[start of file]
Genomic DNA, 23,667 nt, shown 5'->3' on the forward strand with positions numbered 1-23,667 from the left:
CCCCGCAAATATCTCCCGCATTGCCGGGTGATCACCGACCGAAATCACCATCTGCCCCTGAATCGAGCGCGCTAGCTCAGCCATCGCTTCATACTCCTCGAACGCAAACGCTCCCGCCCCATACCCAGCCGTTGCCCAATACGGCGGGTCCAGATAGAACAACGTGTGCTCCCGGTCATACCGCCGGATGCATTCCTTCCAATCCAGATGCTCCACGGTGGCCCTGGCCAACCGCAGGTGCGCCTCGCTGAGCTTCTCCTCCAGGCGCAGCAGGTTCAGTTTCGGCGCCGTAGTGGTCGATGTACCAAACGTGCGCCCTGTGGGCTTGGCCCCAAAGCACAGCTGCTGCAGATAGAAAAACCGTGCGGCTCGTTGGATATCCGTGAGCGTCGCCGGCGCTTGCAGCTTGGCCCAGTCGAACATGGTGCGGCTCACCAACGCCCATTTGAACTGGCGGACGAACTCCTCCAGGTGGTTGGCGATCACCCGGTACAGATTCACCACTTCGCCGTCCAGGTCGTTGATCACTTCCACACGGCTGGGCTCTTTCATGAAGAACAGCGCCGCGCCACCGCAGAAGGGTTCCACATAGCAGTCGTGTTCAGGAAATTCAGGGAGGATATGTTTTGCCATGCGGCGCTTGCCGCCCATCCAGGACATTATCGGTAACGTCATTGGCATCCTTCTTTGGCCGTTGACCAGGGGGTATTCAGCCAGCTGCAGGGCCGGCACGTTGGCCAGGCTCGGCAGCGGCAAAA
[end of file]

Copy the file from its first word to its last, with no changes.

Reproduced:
Genomic DNA, 23,667 nt, shown 5'->3' on the forward strand with positions numbered 1-23,667 from the left:
CCCCGCAAATATCTCCCGCATTGCCGGGTGATCACCGACCGAAATCACCATCTGCCCCTGAATCGAGCGCGCTAGCTCAGCCATCGCTTCATACTCCTCGAACGCAAACGCTCCCGCCCCATACCCAGCCGTTGCCCAATACGGCGGGTCCAGATAGAACAACGTGTGCTCCCGGTCATACCGCCGGATGCATTCCTTCCAATCCAGATGCTCCACGGTGGCCCTGGCCAACCGCAGGTGCGCCTCGCTGAGCTTCTCCTCCAGGCGCAGCAGGTTCAGTTTCGGCGCCGTAGTGGTCGATGTACCAAACGTGCGCCCTGTGGGCTTGGCCCCAAAGCACAGCTGCTGCAGATAGAAAAACCGTGCGGCTCGTTGGATATCCGTGAGCGTCGCCGGCGCTTGCAGCTTGGCCCAGTCGAACATGGTGCGGCTCACCAACGCCCATTTGAACTGGCGGACGAACTCCTCCAGGTGGTTGGCGATCACCCGGTACAGATTCACCACTTCGCCGTCCAGGTCGTTGATCACTTCCACACGGCTGGGCTCTTTCATGAAGAACAGCGCCGCGCCACCGCAGAAGGGTTCCACATAGCAGTCGTGTTCAGGAAATTCAGGGAGGATATGTTTTGCCATGCGGCGCTTGCCGCCCATCCAGGACATTATCGGTAACGTCATTGGCATCCTTCTTTGGCCGTTGACCAGGGGGTATTCAGCCAGCTGCAGGGCCGGCACGTTGGCCAGGCTCGGCAGCGGCAAAA